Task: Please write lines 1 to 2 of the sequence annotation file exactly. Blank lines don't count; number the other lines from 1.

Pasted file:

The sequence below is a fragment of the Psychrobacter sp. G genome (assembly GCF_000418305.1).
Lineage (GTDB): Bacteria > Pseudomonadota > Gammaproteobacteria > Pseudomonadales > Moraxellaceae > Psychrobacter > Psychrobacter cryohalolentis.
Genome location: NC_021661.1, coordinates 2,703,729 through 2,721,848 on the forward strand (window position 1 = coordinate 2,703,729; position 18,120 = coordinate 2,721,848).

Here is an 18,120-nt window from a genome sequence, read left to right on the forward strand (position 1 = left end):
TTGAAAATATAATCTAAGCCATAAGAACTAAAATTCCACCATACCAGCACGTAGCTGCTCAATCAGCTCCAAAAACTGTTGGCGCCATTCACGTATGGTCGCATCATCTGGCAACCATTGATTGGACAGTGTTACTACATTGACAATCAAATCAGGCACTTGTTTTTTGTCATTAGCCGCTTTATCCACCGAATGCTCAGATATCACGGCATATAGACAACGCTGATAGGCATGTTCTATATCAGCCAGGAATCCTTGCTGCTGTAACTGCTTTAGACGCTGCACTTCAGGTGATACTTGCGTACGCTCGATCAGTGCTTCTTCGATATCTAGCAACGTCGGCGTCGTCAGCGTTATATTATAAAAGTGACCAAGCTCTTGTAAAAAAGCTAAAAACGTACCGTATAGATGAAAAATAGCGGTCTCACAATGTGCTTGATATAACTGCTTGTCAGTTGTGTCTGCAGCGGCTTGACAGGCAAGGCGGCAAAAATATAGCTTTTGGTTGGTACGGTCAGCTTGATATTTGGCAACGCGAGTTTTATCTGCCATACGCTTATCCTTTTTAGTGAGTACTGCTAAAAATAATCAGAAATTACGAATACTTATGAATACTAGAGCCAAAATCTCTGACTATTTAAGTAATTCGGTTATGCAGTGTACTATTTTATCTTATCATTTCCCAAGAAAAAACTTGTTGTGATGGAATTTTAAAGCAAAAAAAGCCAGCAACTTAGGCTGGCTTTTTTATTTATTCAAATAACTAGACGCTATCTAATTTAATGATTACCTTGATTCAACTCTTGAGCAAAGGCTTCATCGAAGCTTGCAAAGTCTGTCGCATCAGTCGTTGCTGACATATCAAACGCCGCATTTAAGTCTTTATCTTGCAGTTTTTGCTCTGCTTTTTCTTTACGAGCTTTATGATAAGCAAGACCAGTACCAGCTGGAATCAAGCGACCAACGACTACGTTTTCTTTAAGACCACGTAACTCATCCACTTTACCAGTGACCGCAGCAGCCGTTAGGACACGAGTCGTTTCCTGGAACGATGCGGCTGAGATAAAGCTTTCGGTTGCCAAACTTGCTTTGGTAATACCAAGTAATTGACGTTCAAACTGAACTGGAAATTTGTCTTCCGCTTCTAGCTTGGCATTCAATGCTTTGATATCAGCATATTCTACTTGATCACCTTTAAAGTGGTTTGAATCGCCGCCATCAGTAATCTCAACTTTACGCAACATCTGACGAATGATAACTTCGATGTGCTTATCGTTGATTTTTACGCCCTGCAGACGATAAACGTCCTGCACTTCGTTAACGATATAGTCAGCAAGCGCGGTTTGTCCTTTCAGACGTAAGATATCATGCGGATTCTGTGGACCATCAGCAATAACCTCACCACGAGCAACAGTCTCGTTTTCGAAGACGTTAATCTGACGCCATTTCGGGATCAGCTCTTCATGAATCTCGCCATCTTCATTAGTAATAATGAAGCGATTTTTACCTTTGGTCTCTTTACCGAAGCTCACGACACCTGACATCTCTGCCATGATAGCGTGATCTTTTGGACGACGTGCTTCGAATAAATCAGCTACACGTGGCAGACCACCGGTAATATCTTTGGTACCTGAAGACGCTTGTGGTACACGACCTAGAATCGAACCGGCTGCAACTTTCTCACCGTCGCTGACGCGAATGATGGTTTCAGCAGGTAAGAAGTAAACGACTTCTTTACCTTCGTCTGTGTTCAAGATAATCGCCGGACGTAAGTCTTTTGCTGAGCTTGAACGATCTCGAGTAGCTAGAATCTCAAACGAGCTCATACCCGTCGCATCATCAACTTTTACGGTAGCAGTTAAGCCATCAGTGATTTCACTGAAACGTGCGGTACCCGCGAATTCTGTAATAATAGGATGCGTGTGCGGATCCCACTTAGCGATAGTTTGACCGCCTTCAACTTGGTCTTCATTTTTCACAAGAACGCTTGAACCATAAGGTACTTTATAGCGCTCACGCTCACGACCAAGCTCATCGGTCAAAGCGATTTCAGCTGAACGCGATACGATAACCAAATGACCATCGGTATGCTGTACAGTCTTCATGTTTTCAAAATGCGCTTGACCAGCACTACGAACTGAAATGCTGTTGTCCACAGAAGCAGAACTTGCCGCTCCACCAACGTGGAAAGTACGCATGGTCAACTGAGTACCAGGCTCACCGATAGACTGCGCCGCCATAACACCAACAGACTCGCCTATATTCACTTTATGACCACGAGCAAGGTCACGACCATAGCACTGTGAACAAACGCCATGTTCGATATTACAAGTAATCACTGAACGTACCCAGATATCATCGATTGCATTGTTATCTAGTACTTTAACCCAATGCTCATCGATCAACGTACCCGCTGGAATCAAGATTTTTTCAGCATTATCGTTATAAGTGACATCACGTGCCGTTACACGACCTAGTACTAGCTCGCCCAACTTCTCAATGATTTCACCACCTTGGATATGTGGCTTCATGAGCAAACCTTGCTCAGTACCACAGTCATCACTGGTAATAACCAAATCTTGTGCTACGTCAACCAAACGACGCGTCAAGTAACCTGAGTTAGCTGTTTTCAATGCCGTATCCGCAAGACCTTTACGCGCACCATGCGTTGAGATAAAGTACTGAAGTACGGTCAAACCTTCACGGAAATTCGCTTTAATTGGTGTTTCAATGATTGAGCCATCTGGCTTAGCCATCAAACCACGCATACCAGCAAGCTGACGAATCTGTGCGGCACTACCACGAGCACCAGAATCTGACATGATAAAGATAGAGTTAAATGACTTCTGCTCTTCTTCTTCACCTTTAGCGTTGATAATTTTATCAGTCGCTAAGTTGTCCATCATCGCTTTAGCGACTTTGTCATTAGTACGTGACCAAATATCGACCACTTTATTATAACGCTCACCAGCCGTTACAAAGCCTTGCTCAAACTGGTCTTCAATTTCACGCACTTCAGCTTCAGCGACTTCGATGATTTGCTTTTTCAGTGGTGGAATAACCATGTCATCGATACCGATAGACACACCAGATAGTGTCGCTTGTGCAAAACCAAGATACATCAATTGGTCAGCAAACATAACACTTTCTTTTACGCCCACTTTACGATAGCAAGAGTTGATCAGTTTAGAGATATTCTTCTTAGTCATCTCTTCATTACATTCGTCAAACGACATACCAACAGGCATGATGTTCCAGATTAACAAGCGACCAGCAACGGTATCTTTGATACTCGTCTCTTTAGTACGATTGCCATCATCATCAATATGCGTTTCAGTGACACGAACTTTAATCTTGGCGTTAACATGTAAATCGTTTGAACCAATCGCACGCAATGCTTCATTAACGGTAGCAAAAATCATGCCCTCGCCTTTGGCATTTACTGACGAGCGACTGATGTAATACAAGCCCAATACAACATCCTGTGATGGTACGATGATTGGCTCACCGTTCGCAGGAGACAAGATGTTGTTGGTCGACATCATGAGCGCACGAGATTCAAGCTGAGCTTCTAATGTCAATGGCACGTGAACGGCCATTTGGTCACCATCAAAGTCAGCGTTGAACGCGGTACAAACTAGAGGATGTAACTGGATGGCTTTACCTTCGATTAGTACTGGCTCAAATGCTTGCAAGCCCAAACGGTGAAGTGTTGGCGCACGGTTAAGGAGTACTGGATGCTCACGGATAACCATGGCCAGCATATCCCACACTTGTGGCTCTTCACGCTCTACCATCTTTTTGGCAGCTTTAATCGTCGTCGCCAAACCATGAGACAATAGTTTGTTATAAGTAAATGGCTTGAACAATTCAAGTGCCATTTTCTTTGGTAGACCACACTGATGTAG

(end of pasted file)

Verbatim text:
The sequence below is a fragment of the Psychrobacter sp. G genome (assembly GCF_000418305.1).
Lineage (GTDB): Bacteria > Pseudomonadota > Gammaproteobacteria > Pseudomonadales > Moraxellaceae > Psychrobacter > Psychrobacter cryohalolentis.